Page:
Penn State wearable device takes note of outdoor vs indoor light

Dec. 29, 2020
Researchers say the gadget will enhance the reliability of wellness studies, and could be used to nudge people to get out of the house more.

A team at Pennsylvania State University has become the latest group of scientists and engineers to develop a wearable device that records whether a person is exposed to natural light or artificial light. The Penn State crew hopes that its gadget roughly the size of a fat and chunky key fob  improves the accuracy of studies that examine the health benefits of being outdoors.

The battery-powered unit includes a sensor that detects ultraviolet (UV) energy, which is typically present in sunlight but not in significant quantities in ordinary indoor artificial light. Another sensor in the 2.3×1.43×1.12-in. plastic box takes note of light intensity and color temperatures, which the team said provides additional evidence as to whether someone has been outside.

Writing in the journal HardwareX, available via ScienceDirect, the team from Penn State's Berk campus, near Reading, PA, claimed that the device will enhance the reliability of studies that measure the health advantages provided by natural light. That's because those studies tend to rely on the potential inaccuracies of individuals recording whether they have been indoors or outdoors.

“Many of the existing studies related to environmental exposure rely on self-reported measures (e.g. survey data) to quantify this time spent outdoors,” wrote author Matthew Rhudy and his colleagues. “The research community, particularly those in the fields of psychology and epidemiology, could greatly benefit from an objective quantification of time spent outdoors. Additionally, exposure to outdoor environments is often conflated with physical activity; two factors that can exert independent influences on health. This concern presents an incentive for environmental exposure measurement to complement currently available means of tracking an individual’s physical activity over time.”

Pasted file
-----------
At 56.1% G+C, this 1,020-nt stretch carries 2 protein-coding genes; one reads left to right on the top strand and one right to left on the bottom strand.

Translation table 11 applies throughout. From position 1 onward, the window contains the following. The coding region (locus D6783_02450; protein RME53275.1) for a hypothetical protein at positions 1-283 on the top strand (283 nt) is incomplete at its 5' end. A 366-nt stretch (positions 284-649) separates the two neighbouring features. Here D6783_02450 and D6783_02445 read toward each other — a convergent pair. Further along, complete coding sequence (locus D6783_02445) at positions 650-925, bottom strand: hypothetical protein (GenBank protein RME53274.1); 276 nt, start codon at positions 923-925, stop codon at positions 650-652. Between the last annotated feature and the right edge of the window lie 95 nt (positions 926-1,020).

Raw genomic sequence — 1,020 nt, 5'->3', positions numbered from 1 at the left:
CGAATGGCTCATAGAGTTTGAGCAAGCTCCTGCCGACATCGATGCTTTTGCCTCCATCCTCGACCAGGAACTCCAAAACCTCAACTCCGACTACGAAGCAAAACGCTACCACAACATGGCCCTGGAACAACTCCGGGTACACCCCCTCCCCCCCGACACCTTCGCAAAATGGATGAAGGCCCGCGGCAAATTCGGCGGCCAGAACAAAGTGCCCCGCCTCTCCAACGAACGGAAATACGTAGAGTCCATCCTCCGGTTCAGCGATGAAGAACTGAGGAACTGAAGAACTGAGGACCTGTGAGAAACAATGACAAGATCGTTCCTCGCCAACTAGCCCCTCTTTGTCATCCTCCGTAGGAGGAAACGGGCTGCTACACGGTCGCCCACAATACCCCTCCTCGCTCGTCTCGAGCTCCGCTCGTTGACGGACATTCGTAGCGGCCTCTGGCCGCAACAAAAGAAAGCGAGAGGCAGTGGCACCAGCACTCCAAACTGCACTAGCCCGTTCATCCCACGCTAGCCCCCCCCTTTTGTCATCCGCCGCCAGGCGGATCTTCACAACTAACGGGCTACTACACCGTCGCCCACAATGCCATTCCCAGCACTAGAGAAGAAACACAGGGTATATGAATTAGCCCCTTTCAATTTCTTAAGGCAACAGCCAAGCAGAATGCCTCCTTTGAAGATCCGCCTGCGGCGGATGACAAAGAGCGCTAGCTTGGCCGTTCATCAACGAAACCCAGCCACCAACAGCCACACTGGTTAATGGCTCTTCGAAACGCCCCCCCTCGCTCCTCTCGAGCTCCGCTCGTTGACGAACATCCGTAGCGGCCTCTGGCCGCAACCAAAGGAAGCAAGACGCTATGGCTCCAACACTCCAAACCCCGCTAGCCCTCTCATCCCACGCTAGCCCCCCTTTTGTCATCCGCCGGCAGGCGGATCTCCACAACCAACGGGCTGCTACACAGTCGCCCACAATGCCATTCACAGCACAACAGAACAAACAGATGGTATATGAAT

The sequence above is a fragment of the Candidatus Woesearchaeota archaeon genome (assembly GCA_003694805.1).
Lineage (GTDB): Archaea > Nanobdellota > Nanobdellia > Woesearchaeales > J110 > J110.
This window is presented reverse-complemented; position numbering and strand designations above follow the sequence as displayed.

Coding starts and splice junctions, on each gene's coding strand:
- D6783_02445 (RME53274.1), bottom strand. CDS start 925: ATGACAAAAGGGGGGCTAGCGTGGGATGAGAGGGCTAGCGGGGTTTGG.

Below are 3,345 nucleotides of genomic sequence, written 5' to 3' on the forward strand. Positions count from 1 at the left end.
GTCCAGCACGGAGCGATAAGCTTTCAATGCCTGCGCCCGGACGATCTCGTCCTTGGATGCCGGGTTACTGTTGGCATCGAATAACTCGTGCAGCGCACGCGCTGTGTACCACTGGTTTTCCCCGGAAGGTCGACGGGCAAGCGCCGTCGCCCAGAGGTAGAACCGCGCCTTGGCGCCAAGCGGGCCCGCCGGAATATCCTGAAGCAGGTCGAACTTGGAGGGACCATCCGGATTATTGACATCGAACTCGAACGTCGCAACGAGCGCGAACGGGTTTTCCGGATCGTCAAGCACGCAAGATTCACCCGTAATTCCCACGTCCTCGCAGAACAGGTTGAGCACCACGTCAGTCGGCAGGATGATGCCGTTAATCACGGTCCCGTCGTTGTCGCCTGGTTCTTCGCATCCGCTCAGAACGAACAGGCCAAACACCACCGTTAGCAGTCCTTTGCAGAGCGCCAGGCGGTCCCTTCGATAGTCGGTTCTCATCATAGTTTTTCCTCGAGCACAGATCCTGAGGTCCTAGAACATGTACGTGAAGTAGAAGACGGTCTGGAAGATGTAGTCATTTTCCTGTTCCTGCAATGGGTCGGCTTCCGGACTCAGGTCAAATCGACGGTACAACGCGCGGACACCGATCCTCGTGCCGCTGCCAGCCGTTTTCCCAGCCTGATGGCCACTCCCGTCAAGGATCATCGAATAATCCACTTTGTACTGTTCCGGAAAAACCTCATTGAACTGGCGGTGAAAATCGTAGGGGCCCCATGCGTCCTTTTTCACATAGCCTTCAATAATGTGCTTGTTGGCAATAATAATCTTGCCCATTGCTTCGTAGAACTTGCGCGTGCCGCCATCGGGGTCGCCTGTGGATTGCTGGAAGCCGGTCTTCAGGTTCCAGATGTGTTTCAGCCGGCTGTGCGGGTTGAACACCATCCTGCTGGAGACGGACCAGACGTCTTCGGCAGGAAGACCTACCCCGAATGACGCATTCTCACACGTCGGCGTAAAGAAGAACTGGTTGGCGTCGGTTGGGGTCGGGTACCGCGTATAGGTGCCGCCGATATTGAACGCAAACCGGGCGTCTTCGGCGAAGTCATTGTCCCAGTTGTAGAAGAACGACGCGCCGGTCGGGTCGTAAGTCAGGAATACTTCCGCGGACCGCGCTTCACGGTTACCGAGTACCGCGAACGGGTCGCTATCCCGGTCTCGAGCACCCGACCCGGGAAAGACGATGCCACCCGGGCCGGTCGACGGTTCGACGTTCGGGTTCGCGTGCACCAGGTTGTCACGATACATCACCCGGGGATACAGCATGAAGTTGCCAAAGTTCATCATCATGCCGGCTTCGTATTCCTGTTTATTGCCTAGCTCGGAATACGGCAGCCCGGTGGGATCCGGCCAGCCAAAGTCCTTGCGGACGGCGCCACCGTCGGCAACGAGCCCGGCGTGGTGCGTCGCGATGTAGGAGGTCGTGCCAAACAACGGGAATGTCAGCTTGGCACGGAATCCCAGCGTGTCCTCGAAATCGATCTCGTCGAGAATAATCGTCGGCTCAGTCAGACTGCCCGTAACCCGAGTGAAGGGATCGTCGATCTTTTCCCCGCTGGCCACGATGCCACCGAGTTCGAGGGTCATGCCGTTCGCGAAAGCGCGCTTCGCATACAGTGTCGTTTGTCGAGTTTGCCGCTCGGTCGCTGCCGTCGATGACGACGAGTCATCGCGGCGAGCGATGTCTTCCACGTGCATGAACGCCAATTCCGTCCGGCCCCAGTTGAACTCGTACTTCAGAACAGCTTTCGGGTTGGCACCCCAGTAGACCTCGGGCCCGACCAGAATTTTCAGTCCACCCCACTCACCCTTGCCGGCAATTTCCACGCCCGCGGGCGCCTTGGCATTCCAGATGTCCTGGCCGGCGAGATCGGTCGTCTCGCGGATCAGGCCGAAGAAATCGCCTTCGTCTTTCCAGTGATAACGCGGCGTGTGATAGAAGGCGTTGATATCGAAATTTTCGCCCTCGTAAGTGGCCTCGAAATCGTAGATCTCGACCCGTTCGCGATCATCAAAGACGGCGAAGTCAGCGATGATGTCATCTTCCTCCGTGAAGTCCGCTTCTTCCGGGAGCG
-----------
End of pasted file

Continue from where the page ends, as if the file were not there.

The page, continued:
Rhudy is an assistant professor of engineering. He worked with an interdisciplinary team that also included associate professor of psychology Nathan Greenauer and assistant professor of psychology Catherine Mello.

Theirs is not the first such recording device. LEDs Magazine has published articles referencing the wearable Daysimeter developed by the Lighting Research Center as part of Rensselaer Polytechnic Institute (RPI), some five years ago and which traces its roots back about 15 years.

A separate RPI research and engineering group, the Center for Lighting Enabled Systems & Applications (LESA), has also developed a pea-sized spectrometry tool designed to be embedded in eyewear.

The Penn State development is a sure sign of the growing interest in the roles of both natural and artificial light in health and wellbeing.

“Approximately three-quarters of both adults’ and children’s days is spent indoors,” the Penn State team wrote. “Yet existing cross-sectional and longitudinal research suggests a positive association between time spent outdoors and a person’s subjective well-being. Time spent outdoors provides additional benefits, such as lower stress levels and improved sleep. Therefore, determining how much time a person is indoors or outdoors is useful information for understanding moment-to-moment, as well as long-term, physical and mental wellness.”

The team told Penn State's news website that one possible use for the tool would be to nudge people to go outdoors more often.

The core of Penn State's device is an open-sourced Arduino processor from NYC-based Adrafruit Industries. It records onto a microSD card, and does not yet have wireless transmission. The lithium-ion battery recharges via a USB connection, and the unit has an on/off switch.

MARK HALPER is a contributing editor for LEDs Magazine, and an energy, technology, and business journalist ([email protected]).

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About the Author

Mark Halper | Contributing Editor, LEDs Magazine, and Business/Energy/Technology Journalist

Mark Halper is a freelance business, technology, and science journalist who covers everything from media moguls to subatomic particles. Halper has written from locations around the world for TIME Magazine, Fortune, Forbes, the New York Times, the Financial Times, the Guardian, CBS, Wired, and many others. A US citizen living in Britain, he cut his journalism teeth cutting and pasting copy for an English-language daily newspaper in Mexico City. Halper has a BA in history from Cornell University.